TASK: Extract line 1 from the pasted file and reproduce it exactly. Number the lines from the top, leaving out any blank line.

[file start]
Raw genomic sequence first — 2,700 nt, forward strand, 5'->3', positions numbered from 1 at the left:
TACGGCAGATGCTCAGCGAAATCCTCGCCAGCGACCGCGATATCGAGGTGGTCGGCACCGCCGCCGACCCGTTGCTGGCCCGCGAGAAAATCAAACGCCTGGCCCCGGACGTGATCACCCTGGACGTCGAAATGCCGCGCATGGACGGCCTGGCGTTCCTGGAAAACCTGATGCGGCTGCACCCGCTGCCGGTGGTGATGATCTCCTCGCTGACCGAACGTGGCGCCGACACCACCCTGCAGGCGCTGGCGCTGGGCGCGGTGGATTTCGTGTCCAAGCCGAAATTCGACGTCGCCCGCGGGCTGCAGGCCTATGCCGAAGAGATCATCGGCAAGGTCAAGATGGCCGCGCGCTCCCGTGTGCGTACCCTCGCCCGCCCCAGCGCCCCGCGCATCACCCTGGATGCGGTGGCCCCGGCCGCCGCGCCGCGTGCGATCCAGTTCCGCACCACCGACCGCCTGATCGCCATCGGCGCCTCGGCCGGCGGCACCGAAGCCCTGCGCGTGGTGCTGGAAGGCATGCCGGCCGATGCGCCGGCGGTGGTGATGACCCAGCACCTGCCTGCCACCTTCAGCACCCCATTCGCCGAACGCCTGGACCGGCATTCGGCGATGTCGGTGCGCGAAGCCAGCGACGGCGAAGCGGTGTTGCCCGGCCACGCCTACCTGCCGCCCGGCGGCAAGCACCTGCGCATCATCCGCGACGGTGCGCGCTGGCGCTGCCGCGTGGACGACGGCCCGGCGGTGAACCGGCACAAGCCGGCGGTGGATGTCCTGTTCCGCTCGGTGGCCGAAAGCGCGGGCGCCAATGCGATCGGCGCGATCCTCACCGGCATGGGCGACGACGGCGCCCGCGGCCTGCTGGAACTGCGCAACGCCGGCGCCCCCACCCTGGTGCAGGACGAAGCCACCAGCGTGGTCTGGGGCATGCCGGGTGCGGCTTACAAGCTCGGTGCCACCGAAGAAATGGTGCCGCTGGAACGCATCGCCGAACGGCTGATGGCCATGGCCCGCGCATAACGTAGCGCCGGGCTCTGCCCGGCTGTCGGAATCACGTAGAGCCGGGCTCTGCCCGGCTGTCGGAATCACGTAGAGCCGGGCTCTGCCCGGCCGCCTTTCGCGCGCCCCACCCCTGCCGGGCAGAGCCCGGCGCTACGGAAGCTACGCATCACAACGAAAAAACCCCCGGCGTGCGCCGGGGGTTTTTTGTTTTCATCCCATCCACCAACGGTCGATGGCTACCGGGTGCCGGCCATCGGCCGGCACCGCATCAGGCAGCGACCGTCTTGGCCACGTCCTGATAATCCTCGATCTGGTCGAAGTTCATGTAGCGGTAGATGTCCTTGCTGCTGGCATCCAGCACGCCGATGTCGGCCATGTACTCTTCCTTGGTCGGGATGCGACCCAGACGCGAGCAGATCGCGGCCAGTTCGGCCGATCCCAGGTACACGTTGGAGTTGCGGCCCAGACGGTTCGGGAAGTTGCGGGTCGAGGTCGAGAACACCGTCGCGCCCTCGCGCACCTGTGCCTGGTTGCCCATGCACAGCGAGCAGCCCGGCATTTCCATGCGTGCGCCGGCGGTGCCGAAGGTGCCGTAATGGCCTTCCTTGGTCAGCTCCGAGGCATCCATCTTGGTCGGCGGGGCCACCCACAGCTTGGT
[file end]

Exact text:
Raw genomic sequence first — 2,700 nt, forward strand, 5'->3', positions numbered from 1 at the left: